Nepal Criminalizes Evangelism and Conversion

Published 02 November 2017  |  

The Nepal government on Oct. 16 has signed into law legislation that makes evangelism and religious conversion punishable by up to five years in prison.

The criminal code bill, which the Nepalese parliament approved in August, was signed by President Bidhya Devi Bhandari last week establishing further constitutional protections for Hinduism by banning religious conversion and "hurting of religious sentiment," or blasphemy.

Christian leaders in Nepal said the new law is a step backwards for religious freedom.

"We are deeply saddened that this bill is now law," said Pr Tanka Subedi, founder and chairman of Dharmik Chautari Nepal and Religious Liberty Forum Nepal.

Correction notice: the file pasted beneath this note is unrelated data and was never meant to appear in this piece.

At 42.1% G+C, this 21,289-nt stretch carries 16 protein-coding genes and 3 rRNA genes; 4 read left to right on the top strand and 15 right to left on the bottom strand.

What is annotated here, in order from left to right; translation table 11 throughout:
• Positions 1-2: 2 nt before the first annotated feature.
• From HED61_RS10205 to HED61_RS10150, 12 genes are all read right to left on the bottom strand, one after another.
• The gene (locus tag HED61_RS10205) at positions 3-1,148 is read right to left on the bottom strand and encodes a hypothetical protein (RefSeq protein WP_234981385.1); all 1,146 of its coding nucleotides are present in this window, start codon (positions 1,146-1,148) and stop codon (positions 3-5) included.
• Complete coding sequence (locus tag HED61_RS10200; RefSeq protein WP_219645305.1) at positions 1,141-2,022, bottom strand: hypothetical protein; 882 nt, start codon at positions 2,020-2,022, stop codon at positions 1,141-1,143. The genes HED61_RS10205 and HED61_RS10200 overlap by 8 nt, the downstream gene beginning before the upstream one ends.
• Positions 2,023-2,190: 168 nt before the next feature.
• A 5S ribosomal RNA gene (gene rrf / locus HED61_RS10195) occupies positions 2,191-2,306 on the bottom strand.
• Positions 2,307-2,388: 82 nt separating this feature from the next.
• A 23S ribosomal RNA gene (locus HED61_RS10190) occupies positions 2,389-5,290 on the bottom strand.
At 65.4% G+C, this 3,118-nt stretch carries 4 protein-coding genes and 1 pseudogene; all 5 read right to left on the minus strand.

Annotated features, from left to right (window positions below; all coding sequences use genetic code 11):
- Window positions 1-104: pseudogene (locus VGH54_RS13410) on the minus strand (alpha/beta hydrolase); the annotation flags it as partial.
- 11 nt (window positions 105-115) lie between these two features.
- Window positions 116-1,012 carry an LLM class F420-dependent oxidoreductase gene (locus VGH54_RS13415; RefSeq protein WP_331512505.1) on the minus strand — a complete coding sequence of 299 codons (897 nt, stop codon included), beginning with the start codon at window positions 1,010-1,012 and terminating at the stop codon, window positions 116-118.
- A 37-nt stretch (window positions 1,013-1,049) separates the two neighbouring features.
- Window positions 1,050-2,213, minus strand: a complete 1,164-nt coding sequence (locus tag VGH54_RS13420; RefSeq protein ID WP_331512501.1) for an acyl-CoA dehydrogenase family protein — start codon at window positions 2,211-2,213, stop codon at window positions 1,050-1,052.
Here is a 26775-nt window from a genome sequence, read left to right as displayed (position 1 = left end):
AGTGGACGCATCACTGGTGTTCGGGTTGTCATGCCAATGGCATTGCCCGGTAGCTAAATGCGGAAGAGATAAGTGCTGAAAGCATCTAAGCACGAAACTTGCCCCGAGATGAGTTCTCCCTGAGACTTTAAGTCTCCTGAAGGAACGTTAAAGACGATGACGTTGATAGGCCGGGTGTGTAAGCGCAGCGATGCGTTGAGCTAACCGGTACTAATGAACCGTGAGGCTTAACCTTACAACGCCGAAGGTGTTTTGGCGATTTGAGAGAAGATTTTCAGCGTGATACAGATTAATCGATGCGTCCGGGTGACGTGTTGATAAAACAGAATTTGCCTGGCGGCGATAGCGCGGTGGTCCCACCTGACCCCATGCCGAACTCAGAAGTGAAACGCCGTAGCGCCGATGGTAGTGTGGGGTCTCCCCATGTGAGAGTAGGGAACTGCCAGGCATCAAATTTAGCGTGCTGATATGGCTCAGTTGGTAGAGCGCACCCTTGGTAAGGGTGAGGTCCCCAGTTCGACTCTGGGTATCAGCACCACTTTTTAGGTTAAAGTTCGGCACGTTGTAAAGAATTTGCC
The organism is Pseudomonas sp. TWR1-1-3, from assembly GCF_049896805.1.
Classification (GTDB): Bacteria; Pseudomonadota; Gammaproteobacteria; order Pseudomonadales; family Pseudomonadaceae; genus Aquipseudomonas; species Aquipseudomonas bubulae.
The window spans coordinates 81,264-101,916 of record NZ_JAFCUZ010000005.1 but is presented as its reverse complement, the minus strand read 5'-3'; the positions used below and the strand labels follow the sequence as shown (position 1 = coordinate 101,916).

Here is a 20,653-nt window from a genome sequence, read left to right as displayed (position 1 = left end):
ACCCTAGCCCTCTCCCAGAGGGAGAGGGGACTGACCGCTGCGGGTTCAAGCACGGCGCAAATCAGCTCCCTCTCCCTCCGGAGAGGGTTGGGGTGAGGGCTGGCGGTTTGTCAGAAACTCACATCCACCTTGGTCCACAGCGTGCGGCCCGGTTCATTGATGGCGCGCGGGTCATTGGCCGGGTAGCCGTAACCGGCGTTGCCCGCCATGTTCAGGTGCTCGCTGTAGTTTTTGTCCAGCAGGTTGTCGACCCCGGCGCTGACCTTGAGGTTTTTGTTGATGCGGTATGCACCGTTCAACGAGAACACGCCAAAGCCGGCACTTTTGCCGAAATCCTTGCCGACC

"Our appeals to the president and other policy makers to amend this have been ignored. Nepali government have taken a regressive step as this law severely restricts our freedom of expression and our freedom of religion or belief," Subedi added.

According to a Nepali Christian site, a section of the new law reads:

No one should involve or encourage in conversion of religion.

No one should convert a person from one religion to another religion or profess them own religion and belief with similar intention by using or not using any means of attraction and by disturbing religion or belief of any ethnic groups or community that being practiced since ancient times.

If found guilty; there will be punishment of five years of imprisonment and penalty of fifty thousand rupees [approximately $770 USD]. If foreigners are found guilty; they will have to be deported within seven days after completing the imprisonment in third clause.

Nepal leaders are concerned that the new law might be misused to target religious minorities.


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